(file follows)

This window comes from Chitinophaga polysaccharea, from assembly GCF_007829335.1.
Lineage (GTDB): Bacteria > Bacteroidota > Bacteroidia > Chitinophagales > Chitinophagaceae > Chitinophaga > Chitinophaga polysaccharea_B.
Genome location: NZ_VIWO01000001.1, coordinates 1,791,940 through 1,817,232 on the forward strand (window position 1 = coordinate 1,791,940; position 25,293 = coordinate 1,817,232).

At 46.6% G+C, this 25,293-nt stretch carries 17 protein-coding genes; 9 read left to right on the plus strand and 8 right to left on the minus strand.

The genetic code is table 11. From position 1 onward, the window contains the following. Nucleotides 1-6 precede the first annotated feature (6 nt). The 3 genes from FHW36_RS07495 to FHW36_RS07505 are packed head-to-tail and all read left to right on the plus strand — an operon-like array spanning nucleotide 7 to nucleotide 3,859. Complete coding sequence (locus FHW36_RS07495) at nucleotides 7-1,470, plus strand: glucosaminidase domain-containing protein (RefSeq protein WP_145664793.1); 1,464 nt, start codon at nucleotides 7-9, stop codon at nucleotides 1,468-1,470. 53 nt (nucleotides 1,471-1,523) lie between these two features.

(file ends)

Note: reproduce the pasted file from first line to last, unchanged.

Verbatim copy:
This window comes from Chitinophaga polysaccharea, from assembly GCF_007829335.1.
Lineage (GTDB): Bacteria > Bacteroidota > Bacteroidia > Chitinophagales > Chitinophagaceae > Chitinophaga > Chitinophaga polysaccharea_B.
Genome location: NZ_VIWO01000001.1, coordinates 1,791,940 through 1,817,232 on the forward strand (window position 1 = coordinate 1,791,940; position 25,293 = coordinate 1,817,232).

At 46.6% G+C, this 25,293-nt stretch carries 17 protein-coding genes; 9 read left to right on the plus strand and 8 right to left on the minus strand.

The genetic code is table 11. From position 1 onward, the window contains the following. Nucleotides 1-6 precede the first annotated feature (6 nt). The 3 genes from FHW36_RS07495 to FHW36_RS07505 are packed head-to-tail and all read left to right on the plus strand — an operon-like array spanning nucleotide 7 to nucleotide 3,859. Complete coding sequence (locus FHW36_RS07495) at nucleotides 7-1,470, plus strand: glucosaminidase domain-containing protein (RefSeq protein WP_145664793.1); 1,464 nt, start codon at nucleotides 7-9, stop codon at nucleotides 1,468-1,470. 53 nt (nucleotides 1,471-1,523) lie between these two features.